#12 – A part has gone missing

It has a dreamy quality: disorientating and strange. Jane Baker’s sound piece Echo Part 1 – A Neurological Soundscape is a thing of beauty, and I was lucky enough to hear it during my visit to Hobart. An intimate twenty-minute recording, it was originally produced for small audiences who wore headphones. It explores the disjointed and isolating experience of living with dementia.

While audiences usually enter a carefully curated space, with visual effects, Jane offered me a more modest experience in her office, through a laptop!

The piece is based on the daily routine of an aged care facility and the inner world of memories. It’s like living within a story. And wow, it’s emotional. You as the listener become a central character with dementia, experiencing the world around her in sounds, unsure and unclear, piecing together the voices and the noises and the dreams of the past.

What’s interesting for me about Jane’s work is how she builds a story through sound and technology. Jane worked in aged care for years. She recalled one resident saying his dementia was ‘not as if I’ve forgotten everything, but a part has gone missing.’ She used this idea in the making of the sound piece: taking out slivers of sound to unsettle the listener.

I’m viewing Jane’s work through the lens of literature, because to me she has created an immersive fiction, inviting people to enter. The auditory elements of a story opens up possibilities of sharing something of the lives of those who might otherwise not be able to express the experience. 

Jane is brilliant. You should look up her work. Currently she’s developing projects which explore the benefits of introducing virtual soundscapes to people with dementia.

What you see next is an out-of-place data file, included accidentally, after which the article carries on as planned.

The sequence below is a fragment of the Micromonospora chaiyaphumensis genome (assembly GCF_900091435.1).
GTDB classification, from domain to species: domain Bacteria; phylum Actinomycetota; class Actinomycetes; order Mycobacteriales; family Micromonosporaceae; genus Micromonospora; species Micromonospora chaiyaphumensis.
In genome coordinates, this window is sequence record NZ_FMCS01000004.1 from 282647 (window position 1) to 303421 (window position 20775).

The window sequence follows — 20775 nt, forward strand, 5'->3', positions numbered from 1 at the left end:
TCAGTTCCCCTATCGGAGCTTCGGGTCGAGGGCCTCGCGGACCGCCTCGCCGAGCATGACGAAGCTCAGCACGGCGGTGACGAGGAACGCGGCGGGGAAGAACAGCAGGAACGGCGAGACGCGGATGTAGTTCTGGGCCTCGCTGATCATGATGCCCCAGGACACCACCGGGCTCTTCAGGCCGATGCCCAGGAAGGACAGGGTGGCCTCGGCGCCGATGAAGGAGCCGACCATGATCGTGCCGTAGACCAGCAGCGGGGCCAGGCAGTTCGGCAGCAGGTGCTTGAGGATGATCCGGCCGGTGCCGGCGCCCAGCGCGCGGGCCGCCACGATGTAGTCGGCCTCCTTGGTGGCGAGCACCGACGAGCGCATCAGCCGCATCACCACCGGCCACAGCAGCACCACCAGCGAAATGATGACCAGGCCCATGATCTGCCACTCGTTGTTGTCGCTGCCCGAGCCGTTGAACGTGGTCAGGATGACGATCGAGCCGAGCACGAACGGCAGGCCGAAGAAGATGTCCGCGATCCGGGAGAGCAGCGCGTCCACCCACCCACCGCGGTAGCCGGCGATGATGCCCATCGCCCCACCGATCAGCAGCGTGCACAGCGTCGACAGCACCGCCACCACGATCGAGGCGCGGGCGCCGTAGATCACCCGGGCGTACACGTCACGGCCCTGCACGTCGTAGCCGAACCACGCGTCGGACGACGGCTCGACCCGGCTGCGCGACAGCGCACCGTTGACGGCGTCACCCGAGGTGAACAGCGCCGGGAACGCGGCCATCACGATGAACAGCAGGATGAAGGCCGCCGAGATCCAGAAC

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#11 – Let’s make public literature projects

Oh my. Hobart is so beautiful.

I spent my first evening at Mona, the gallery here, marvelling at the eclectic collection housed here, and watching the sunset fade sitting within a James Turrell sculpture (pic above). This part of Tasmania is fizzing with activity. Hobart looks like an olde English town, with a mountain backdrop, and tons of public art everywhere. Even the street furniture is decorated by artists.

Literature-wise, there’s a buzzing Writers’ Centre housed in an arts complex, a festival for writers and readers, and a great literary and ideas magazine called Island, which has a growing reputation. During my stay I met with the arts and communities teams at Hobart City Council, as well as with festival directors for the writing and the Ten Days international arts festivals.

Tasmania has the highest proportion of older people in Australia, and its local policies reflect that. Hobart has two really great strategic frameworks. One is about positive ageing, supporting the participation of seniors in the Hobart community. The Council runs Mathers House, a centre which promotes friendship, social connectedness and interaction. The second is Creative Hobart, a strategy to boost the arts in the city… and includes an emphasis on public literature projects, such as writers in residence schemes and community writing activities. Rock on.

With Jo and Danielle, I spent the morning considering how these two strategies interlink. We thought about the ways writers could bring their writing from a solo practice to public forums, use plinths and walls, pavements and light boxes, join and facilitate community groups, and offer readers and audiences marvellous new ways to interact with poetry and fiction.

The idea of public or collaborative or community or applied literature really intrigues me. But there are challenges, as writing is usually a private act, a solo practice. How can we elevate this form of writing equal to that produced on the page or for the stage?